Allianz and Afloat - Supporting Irish Boating

Ireland's sailing, boating & maritime magazine

In association with ISA Logo Irish Sailing

How To Get Sailing Fit: Top Tips From An Offshore Pro

29th June 2017
Andrew Baker is an experienced offshore sailor and part of the Vendée 2020 Vision solo programme Andrew Baker is an experienced offshore sailor and part of the Vendée 2020 Vision solo programme Photo: Andrew Baker Sailing

In the first instalment of a three-part series, Vendée 2020 Vision solo sailor Andrew Baker explains the importance of sailing fitness - and lays out his own routine for attaining and maintaining optimum performance on deck

Fitness is not always the first thing associated with sailing – and maybe even less so in yachts when compared to the lighter Olympic classes. However, with sailing becoming increasing competitive, fitness is always an important factor. With such small margins separating the top guys from the rest of us, simply being fitter can make the difference when tiredness and fatigue starts to creep in. 

Fitness tests are also becoming commonplace at many team selections, so better fitness can be something to set you apart from the influx of sailors who all want a spot on board the race teams of tomorrow.

My own reasons for fitness are aimed towards solo sailing, but with a background in Olympic classes and aspiring to a future in the bigger, more powerful yachts such as those found in the Volvo Ocean Race or the high-speed multihulls, I will try and cover all the bases.

Whatever the situation, however, cardiovascular fitness is a must. Fast boats can have you running around performing multiple fast movements, with your heart rate pushing its max during manoeuvres. The hauling of sails and stacking on board, the ever-increasing sheet loads and constant grinding – all of that lends itself to the bigger, stronger lads.

The Figaro hasn’t required the same efforts, but fitness is still key. After completing my second Figaro and now sailing on the much larger, faster IMOCA 60 yacht, I must continue to build myself for the future.

What’s My Routine?

Throughout the season my routine changes, mainly due to changing goals but also due to time constraints and available equipment.

Generally, in the off-season outside of events, I focus on getting stronger, rebuilding any lost muscle from the past season and trying to gain more. This gives a solid foundation to work on as we build up to the races, as it’s easier to boost up your fitness in a shorter time than it is to slave away in the gym to gain muscle. I also have more access to weights and equipment in the winter months, before the travelling and events make it harder to find local gyms.

Ahead of the racing season, it’s all about cardiovascular fitness and flexibility, while during the season it’s a lot more about recovery and maintaining fitness.

I should mention I am fortunate enough to be an affiliate with Chris Szedlak, the lead strength and conditioning coach at the University of Southampton. I have regular meetings and testing with Chris he monitors my progress – or sometimes lack of – so we can alter my current regimen as required.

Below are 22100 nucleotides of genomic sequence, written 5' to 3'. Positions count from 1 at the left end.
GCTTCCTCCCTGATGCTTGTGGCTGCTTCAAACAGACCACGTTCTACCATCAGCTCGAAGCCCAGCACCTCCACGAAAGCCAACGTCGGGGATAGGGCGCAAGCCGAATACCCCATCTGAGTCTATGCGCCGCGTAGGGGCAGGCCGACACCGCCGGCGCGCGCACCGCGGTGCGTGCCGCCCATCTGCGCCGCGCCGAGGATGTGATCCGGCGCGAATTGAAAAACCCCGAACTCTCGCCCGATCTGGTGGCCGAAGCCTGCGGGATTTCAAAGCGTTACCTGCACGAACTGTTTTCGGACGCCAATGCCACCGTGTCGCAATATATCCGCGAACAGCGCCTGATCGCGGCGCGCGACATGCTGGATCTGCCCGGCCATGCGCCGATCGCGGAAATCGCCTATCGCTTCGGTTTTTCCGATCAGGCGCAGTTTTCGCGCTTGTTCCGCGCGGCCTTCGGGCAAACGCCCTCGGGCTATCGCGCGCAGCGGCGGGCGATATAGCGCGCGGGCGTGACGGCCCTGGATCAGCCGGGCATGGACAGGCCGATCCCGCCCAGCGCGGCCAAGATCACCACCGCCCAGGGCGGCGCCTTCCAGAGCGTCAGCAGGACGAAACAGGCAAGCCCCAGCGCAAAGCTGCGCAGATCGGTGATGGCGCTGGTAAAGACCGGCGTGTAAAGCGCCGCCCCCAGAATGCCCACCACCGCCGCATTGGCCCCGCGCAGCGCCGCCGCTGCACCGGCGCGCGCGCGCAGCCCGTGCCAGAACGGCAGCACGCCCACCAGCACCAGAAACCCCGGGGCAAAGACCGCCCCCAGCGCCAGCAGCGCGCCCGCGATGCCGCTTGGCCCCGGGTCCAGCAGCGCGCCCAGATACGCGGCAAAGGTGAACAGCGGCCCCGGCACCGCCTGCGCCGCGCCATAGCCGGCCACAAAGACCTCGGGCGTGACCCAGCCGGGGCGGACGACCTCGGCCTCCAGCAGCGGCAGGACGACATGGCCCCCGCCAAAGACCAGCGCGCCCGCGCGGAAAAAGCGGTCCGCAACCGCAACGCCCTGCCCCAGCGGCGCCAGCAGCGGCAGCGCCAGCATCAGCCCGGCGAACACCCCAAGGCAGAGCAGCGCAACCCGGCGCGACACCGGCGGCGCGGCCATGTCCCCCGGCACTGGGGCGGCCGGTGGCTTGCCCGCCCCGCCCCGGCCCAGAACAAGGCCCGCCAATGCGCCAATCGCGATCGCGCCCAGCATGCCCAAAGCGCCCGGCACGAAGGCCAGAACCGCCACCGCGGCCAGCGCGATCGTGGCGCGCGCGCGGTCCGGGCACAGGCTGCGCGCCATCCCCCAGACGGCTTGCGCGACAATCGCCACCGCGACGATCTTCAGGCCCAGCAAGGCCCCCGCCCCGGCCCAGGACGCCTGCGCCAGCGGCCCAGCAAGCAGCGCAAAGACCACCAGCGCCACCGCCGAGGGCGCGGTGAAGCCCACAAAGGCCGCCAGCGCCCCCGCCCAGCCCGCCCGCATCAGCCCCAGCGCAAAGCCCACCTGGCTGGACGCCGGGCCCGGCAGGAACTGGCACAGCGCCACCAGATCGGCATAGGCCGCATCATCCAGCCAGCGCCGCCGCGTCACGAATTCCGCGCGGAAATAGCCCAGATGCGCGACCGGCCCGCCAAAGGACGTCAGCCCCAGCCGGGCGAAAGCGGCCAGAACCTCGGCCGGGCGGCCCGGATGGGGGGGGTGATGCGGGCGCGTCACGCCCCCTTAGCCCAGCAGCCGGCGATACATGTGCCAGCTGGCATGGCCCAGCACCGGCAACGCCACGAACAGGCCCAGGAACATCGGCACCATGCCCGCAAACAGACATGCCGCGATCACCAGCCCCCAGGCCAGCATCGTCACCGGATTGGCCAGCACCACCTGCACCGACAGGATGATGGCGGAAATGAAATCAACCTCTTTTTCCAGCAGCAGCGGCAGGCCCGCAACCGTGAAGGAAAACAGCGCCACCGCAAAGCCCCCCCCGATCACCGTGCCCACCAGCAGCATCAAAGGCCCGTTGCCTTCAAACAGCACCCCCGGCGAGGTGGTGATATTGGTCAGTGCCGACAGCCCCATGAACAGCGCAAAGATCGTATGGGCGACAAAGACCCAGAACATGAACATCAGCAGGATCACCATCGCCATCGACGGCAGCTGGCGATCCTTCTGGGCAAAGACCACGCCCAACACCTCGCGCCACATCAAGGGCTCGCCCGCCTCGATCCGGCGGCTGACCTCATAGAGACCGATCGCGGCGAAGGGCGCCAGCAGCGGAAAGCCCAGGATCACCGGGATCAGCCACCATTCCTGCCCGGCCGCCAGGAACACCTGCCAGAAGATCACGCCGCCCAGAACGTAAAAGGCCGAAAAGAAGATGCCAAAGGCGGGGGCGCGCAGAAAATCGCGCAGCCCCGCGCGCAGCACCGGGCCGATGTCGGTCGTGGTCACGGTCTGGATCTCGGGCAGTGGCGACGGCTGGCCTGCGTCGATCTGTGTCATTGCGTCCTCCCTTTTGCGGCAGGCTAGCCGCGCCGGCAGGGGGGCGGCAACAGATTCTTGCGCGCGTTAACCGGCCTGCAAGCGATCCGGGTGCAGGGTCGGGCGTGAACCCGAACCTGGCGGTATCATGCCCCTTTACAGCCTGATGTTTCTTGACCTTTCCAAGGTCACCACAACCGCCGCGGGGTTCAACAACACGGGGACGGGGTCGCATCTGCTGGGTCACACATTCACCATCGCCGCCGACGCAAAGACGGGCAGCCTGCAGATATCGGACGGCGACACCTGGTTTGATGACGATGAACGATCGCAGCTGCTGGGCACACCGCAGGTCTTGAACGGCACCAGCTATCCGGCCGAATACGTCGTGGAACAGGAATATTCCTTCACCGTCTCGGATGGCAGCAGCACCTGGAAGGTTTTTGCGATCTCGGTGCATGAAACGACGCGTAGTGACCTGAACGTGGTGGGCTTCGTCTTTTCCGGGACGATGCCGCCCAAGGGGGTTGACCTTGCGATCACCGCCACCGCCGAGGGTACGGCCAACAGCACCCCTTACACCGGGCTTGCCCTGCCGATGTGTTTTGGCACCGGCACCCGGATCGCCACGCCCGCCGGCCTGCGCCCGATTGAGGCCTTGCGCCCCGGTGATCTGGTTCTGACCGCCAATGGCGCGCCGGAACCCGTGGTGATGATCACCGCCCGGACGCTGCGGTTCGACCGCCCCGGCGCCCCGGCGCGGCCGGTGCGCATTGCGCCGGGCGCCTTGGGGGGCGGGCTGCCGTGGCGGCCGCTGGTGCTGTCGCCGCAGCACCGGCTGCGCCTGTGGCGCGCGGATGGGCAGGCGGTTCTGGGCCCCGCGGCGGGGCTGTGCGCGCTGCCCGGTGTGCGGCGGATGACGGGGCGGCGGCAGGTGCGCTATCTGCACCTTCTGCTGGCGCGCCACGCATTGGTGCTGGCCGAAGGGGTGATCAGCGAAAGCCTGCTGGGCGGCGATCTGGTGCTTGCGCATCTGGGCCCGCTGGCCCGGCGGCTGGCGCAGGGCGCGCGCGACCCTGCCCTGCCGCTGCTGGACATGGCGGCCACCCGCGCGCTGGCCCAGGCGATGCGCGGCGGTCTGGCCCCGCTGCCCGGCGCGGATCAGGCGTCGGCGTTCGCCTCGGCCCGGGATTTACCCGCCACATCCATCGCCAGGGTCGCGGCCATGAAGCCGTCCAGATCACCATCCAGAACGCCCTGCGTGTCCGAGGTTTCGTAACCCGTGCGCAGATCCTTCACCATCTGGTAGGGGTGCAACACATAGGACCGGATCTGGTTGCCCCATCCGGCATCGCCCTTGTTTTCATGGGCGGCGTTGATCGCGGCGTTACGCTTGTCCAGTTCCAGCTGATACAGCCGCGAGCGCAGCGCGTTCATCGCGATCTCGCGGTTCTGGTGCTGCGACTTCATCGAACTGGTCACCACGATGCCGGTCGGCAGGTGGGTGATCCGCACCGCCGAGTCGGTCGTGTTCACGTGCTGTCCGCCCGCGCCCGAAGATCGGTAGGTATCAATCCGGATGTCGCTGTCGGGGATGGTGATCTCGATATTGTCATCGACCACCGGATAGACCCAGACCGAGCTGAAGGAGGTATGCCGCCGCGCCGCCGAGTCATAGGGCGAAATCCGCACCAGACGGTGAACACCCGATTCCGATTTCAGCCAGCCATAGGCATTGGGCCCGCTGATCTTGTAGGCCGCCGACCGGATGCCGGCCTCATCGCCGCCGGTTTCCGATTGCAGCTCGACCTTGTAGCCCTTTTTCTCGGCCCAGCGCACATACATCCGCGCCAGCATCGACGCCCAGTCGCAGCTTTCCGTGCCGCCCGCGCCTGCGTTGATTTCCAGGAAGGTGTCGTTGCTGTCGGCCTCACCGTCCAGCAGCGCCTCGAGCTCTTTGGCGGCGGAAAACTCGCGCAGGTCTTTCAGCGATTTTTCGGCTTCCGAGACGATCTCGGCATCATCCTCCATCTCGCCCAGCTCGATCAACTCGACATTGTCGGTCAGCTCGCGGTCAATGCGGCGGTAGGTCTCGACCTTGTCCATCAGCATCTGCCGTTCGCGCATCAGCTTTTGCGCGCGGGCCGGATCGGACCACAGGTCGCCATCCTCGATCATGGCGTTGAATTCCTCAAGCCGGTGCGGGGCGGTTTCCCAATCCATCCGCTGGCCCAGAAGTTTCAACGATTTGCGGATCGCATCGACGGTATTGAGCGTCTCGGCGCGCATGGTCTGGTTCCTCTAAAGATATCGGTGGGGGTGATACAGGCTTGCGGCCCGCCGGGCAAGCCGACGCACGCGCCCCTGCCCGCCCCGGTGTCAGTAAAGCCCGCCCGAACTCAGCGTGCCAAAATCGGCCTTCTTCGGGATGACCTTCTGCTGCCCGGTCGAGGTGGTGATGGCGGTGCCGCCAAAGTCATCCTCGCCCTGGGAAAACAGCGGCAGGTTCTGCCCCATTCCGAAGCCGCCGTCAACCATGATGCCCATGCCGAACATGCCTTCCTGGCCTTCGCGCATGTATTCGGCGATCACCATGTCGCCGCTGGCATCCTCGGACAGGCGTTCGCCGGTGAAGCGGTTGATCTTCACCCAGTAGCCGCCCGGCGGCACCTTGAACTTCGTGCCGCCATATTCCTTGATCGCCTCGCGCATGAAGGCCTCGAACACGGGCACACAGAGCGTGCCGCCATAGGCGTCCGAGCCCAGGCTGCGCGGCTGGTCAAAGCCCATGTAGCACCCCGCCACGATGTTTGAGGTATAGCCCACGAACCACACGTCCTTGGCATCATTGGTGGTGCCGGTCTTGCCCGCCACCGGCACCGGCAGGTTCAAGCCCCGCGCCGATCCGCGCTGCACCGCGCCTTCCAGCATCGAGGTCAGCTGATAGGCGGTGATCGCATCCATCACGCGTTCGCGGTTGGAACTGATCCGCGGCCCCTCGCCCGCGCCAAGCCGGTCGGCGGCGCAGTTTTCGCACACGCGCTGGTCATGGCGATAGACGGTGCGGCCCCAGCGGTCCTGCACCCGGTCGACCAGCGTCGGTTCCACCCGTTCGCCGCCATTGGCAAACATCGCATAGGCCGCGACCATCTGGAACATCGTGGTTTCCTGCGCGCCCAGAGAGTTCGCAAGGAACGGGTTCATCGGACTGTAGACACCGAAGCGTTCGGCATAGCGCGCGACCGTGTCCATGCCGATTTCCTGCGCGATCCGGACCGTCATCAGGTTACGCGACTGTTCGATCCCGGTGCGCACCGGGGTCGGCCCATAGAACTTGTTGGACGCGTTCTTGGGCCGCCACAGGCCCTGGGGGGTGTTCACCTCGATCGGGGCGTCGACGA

Outside of this training, I work with physios and other trainers to address any injuries and ensure I’m fit to train –  most notably Row Quinn of Row Quinn Strength and Health. Row is a lover of life and movement. I receive constant new ideas from him and ways to make my training more enjoyable. When I am home a catch-up with this guy normally involves a deep tissue massage and some playing around with a new move or some gymnastics.

Andrew Baker continues his solo sailing fitness series tomorrow with a breakdown of his training regimen - and tips for how you can make the most of your own gym sessions.

Published in Sailing Fitness

We've got a favour to ask

More people are reading than ever thanks to the power of the internet but we're in stormy seas because advertising revenues across the media are falling fast. Unlike many news sites, we haven’t put up a paywall because we want to keep our marine journalism open. is Ireland's only full–time marine journalism team and it takes time, money and hard work to produce our content.

So you can see why we need to ask for your help.

If everyone chipped in, we can enhance our coverage and our future would be more secure. You can help us through a small donation. Thank you.

Direct Donation to Afloat button

Featured Sailing School

INSS sidebutton

Featured Clubs

dbsc mainbutton
Howth Yacht Club
Kinsale Yacht Club
National Yacht Club
Royal Cork Yacht Club
Royal Irish Yacht club
Royal Saint George Yacht Club

Featured Brokers

leinster sidebutton

Featured Webcams

Featured Car Brands

subaru sidebutton

Featured Associations

ISA sidebutton dob
isora sidebutton

Featured Events 2021

vdlr21 sidebutton

Featured Sailmakers

northsails sidebutton
uksails sidebutton
quantum sidebutton
watson sidebutton

Featured Chandleries

CHMarine Afloat logo
osm sidebutton

Featured Marinas

dlmarina sidebutton

Featured Blogs

W M Nixon - Sailing on Saturday
podcast sidebutton
mansfield sidebutton
BSB sidebutton
sellingboat sidebutton

Please show your support for Afloat by donating